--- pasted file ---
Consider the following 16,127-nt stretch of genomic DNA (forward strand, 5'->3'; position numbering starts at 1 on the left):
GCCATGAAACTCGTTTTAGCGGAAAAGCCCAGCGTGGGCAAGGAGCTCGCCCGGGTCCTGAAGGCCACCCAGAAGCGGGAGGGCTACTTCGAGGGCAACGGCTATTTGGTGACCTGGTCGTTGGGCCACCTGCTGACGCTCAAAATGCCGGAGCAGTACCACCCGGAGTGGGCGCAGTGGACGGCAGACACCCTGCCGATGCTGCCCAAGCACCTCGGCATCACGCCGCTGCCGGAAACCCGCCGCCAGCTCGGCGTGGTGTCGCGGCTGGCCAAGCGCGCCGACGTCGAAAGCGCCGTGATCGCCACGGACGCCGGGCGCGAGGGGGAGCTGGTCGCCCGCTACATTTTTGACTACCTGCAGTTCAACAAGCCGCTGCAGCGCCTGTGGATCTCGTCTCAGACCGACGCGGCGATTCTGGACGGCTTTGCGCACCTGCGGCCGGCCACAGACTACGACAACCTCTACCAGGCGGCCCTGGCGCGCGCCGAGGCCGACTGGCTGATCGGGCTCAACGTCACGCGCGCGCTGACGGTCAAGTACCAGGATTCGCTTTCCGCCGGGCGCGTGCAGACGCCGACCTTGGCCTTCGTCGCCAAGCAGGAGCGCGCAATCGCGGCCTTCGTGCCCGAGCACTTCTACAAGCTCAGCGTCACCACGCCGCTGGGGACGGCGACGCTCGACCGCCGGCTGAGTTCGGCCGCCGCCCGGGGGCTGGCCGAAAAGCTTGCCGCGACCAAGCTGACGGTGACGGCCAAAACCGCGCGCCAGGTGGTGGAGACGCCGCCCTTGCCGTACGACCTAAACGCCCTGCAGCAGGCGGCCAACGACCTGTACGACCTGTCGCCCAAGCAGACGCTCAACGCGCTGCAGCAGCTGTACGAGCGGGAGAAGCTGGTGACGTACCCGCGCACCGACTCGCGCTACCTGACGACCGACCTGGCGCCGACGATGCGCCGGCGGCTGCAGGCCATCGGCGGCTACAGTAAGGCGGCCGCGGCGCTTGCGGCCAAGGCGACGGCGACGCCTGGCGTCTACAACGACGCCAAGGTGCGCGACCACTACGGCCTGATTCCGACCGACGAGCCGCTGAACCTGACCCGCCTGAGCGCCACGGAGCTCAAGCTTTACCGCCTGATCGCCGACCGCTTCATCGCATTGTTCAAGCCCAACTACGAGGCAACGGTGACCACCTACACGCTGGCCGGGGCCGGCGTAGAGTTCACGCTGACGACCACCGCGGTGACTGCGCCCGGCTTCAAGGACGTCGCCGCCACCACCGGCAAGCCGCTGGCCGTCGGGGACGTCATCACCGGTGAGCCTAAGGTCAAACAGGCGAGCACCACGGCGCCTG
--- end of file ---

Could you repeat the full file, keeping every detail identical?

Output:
Consider the following 16,127-nt stretch of genomic DNA (forward strand, 5'->3'; position numbering starts at 1 on the left):
GCCATGAAACTCGTTTTAGCGGAAAAGCCCAGCGTGGGCAAGGAGCTCGCCCGGGTCCTGAAGGCCACCCAGAAGCGGGAGGGCTACTTCGAGGGCAACGGCTATTTGGTGACCTGGTCGTTGGGCCACCTGCTGACGCTCAAAATGCCGGAGCAGTACCACCCGGAGTGGGCGCAGTGGACGGCAGACACCCTGCCGATGCTGCCCAAGCACCTCGGCATCACGCCGCTGCCGGAAACCCGCCGCCAGCTCGGCGTGGTGTCGCGGCTGGCCAAGCGCGCCGACGTCGAAAGCGCCGTGATCGCCACGGACGCCGGGCGCGAGGGGGAGCTGGTCGCCCGCTACATTTTTGACTACCTGCAGTTCAACAAGCCGCTGCAGCGCCTGTGGATCTCGTCTCAGACCGACGCGGCGATTCTGGACGGCTTTGCGCACCTGCGGCCGGCCACAGACTACGACAACCTCTACCAGGCGGCCCTGGCGCGCGCCGAGGCCGACTGGCTGATCGGGCTCAACGTCACGCGCGCGCTGACGGTCAAGTACCAGGATTCGCTTTCCGCCGGGCGCGTGCAGACGCCGACCTTGGCCTTCGTCGCCAAGCAGGAGCGCGCAATCGCGGCCTTCGTGCCCGAGCACTTCTACAAGCTCAGCGTCACCACGCCGCTGGGGACGGCGACGCTCGACCGCCGGCTGAGTTCGGCCGCCGCCCGGGGGCTGGCCGAAAAGCTTGCCGCGACCAAGCTGACGGTGACGGCCAAAACCGCGCGCCAGGTGGTGGAGACGCCGCCCTTGCCGTACGACCTAAACGCCCTGCAGCAGGCGGCCAACGACCTGTACGACCTGTCGCCCAAGCAGACGCTCAACGCGCTGCAGCAGCTGTACGAGCGGGAGAAGCTGGTGACGTACCCGCGCACCGACTCGCGCTACCTGACGACCGACCTGGCGCCGACGATGCGCCGGCGGCTGCAGGCCATCGGCGGCTACAGTAAGGCGGCCGCGGCGCTTGCGGCCAAGGCGACGGCGACGCCTGGCGTCTACAACGACGCCAAGGTGCGCGACCACTACGGCCTGATTCCGACCGACGAGCCGCTGAACCTGACCCGCCTGAGCGCCACGGAGCTCAAGCTTTACCGCCTGATCGCCGACCGCTTCATCGCATTGTTCAAGCCCAACTACGAGGCAACGGTGACCACCTACACGCTGGCCGGGGCCGGCGTAGAGTTCACGCTGACGACCACCGCGGTGACTGCGCCCGGCTTCAAGGACGTCGCCGCCACCACCGGCAAGCCGCTGGCCGTCGGGGACGTCATCACCGGTGAGCCTAAGGTCAAACAGGCGAGCACCACGGCGCCTG